The Covid-19 pandemic has caused innumerable damage to human rights. The effects of this disease on the body are still largely unknown. Hundreds of thousands have died across the globe and millions are suffering from long-lasting symptoms. Families are separated. Economies are in shambles and many have lost their livelihood. The actual impact of Covid will never be truly known.
Nevertheless, this Council has a responsibility to investigate 2 important aspects of this pandemic. First, the Council must investigate the treatment of the elderly, particularly those trapped and exposed in care homes. In some European countries, elderly lives were callously disregarded in a macabre and immoral accounting of human value.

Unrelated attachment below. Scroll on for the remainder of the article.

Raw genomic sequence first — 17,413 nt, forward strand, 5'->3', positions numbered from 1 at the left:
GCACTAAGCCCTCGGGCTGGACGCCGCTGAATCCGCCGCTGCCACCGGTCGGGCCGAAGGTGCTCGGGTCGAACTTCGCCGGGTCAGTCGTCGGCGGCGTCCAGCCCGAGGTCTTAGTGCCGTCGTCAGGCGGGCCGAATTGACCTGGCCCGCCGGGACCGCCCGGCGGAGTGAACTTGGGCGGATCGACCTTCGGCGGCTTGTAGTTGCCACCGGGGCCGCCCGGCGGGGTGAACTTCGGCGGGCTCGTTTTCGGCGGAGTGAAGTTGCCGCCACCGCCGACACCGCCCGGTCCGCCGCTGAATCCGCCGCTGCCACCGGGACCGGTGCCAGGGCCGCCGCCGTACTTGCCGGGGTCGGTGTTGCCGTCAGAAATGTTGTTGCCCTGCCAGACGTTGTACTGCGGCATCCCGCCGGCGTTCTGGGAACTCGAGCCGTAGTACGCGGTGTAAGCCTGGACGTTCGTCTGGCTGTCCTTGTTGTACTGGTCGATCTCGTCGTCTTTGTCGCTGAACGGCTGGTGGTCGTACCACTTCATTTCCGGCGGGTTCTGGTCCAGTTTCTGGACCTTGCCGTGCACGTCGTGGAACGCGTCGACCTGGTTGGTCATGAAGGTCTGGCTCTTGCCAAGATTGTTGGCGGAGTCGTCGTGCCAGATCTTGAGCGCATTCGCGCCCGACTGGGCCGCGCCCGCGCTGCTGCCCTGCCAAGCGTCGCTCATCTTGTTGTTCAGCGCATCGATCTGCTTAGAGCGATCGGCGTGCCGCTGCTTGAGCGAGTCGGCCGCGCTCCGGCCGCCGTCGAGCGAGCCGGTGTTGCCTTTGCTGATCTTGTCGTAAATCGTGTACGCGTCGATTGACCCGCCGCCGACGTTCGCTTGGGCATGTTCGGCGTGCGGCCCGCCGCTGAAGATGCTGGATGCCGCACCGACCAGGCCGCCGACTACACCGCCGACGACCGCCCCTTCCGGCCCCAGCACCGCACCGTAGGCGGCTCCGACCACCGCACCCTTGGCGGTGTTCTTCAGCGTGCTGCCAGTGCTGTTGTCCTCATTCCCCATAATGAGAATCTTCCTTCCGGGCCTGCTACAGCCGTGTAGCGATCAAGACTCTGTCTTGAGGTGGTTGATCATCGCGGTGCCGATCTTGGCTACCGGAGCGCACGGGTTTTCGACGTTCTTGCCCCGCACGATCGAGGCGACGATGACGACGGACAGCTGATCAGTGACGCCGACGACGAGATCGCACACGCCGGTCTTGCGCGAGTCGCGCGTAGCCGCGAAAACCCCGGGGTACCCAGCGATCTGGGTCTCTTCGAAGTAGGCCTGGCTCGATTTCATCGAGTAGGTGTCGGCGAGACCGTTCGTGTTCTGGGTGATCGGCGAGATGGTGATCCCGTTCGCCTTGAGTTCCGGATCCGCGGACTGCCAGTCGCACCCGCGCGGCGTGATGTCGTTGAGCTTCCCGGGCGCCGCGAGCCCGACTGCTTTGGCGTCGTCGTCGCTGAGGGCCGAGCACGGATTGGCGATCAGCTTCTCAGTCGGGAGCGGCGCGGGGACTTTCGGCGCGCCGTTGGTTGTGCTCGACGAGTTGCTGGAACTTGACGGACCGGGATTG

Second. It is clear that the Covid-19 pandemic reached catastrophic proportions due to Chinese government secrecy and its repression against those trying to expose the true scope of the Wuhan outbreak. We do not know how this virus began nor what other information has been hidden by China. This cover-up was made even worse by the WHO that aided and abetted the unconscionable actions of the Chinese government.
The fight against the pandemic cannot occur without a public reckoning. This Council must order an independent investigation on the violation of the rights of the elderly. And it must also investigate the Chinese government and its responsibility for the Covid-19 pandemic. The world has a right to know.
Item 3 – Older Persons
We thank the Independent Expert for her report and for calling attention to the systematic abuse and neglect of older persons.